“Who are we that we should bewail their mighty hatred of us? For eight years they have been sitting in refugee camps in Gaza and before their eyes we have been transforming the lands and villages where their fathers dwelt, into our estate.”
I think I’ve overused the word irony in these pages, but it abounds like kudzu in modern day Israel. The most obvious and glaring is the abuse and subjugation of Palestinians by Jews, who themselves have historically been abused and subjugated. Is it not doubly ironic that the founders of Israel recognized this? The quote above is from Moshe Dayan, words he spoke at a funeral of an Israeli man in 1956 who was killed by a Palestinian in Gaza.
This photo is from my recent trip. The house was recently destroyed by Israeli forces, ostensibly because the Palestinian family lacked a building permit. Virtually the only places that Palestinians are allowed to build are in the already very cramped, urbanized centers in the West Bank. The majority of the West Bank is off limits to new building. This makes it extremely difficult for Palestinians to obtain new housing. To add poisonous salt to festering wounds, these demolitions are often undertaken at the point that a new home is almost completed.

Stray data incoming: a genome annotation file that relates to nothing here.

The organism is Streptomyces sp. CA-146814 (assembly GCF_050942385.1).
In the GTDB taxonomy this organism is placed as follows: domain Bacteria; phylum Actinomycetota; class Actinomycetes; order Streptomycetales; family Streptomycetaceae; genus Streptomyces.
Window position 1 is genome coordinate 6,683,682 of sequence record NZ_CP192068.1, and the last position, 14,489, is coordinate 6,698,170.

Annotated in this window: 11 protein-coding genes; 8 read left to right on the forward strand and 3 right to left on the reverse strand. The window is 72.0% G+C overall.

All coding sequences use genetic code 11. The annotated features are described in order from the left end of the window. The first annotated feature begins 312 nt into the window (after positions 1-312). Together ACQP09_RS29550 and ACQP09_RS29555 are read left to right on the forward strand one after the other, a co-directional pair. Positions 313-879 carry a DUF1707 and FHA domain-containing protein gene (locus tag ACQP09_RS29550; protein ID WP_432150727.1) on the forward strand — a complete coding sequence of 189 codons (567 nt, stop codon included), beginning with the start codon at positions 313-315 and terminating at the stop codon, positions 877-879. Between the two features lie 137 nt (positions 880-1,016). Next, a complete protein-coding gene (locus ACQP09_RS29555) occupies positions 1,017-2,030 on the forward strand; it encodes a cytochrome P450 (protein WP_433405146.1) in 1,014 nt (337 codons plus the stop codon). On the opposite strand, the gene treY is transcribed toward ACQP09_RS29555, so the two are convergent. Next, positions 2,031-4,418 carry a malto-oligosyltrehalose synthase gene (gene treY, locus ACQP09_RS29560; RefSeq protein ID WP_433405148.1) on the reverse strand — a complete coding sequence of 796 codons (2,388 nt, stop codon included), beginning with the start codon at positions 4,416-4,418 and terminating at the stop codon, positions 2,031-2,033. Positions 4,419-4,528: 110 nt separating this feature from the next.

Speaking once again of irony, this particular house was in the vicinity of an Israeli settlement in the West Bank. These Jewish only settlements defy international law and multiple UN resolutions condemning them. The West Bank is an occupied territory, and the law is very clear that the occupied population (the Palestinians) are not to be displaced by the occupying power. Yet after 50 years of occupation, there are now over 500,000 Jewish settlers in the West Bank, huge swaths of land have been confiscated and thousands of Palestinian homes destroyed leaving only a fraction of the West Bank in Palestinian hands. Even during the Oslo accords, new settlements were being planned and erected. And what remains in Palestinian hands is still fully under Israeli military control as well as all of the resources (see earlier posts about water rights and movement). Is it any wonder that the rage festers?